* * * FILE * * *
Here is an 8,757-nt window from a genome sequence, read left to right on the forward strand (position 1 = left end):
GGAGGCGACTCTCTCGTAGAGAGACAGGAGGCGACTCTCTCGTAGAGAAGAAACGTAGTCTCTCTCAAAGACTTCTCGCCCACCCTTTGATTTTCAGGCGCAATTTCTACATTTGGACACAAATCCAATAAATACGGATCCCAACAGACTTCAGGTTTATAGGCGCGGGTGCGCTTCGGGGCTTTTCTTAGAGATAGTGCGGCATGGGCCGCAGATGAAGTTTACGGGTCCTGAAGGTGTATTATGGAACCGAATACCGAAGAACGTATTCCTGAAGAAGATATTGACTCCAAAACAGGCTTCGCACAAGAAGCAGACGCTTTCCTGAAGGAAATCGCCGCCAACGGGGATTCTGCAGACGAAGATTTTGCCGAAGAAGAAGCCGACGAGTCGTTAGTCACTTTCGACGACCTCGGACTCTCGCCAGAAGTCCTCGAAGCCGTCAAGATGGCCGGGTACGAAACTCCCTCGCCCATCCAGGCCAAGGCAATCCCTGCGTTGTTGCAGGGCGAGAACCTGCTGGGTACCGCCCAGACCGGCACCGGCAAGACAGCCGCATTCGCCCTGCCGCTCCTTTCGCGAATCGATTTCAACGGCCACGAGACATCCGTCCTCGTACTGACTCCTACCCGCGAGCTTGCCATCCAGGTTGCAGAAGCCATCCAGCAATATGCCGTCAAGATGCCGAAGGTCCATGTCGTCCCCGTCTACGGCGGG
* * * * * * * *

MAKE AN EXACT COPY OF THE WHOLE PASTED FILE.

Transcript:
Here is an 8,757-nt window from a genome sequence, read left to right on the forward strand (position 1 = left end):
GGAGGCGACTCTCTCGTAGAGAGACAGGAGGCGACTCTCTCGTAGAGAAGAAACGTAGTCTCTCTCAAAGACTTCTCGCCCACCCTTTGATTTTCAGGCGCAATTTCTACATTTGGACACAAATCCAATAAATACGGATCCCAACAGACTTCAGGTTTATAGGCGCGGGTGCGCTTCGGGGCTTTTCTTAGAGATAGTGCGGCATGGGCCGCAGATGAAGTTTACGGGTCCTGAAGGTGTATTATGGAACCGAATACCGAAGAACGTATTCCTGAAGAAGATATTGACTCCAAAACAGGCTTCGCACAAGAAGCAGACGCTTTCCTGAAGGAAATCGCCGCCAACGGGGATTCTGCAGACGAAGATTTTGCCGAAGAAGAAGCCGACGAGTCGTTAGTCACTTTCGACGACCTCGGACTCTCGCCAGAAGTCCTCGAAGCCGTCAAGATGGCCGGGTACGAAACTCCCTCGCCCATCCAGGCCAAGGCAATCCCTGCGTTGTTGCAGGGCGAGAACCTGCTGGGTACCGCCCAGACCGGCACCGGCAAGACAGCCGCATTCGCCCTGCCGCTCCTTTCGCGAATCGATTTCAACGGCCACGAGACATCCGTCCTCGTACTGACTCCTACCCGCGAGCTTGCCATCCAGGTTGCAGAAGCCATCCAGCAATATGCCGTCAAGATGCCGAAGGTCCATGTCGTCCCCGTCTACGGCGGG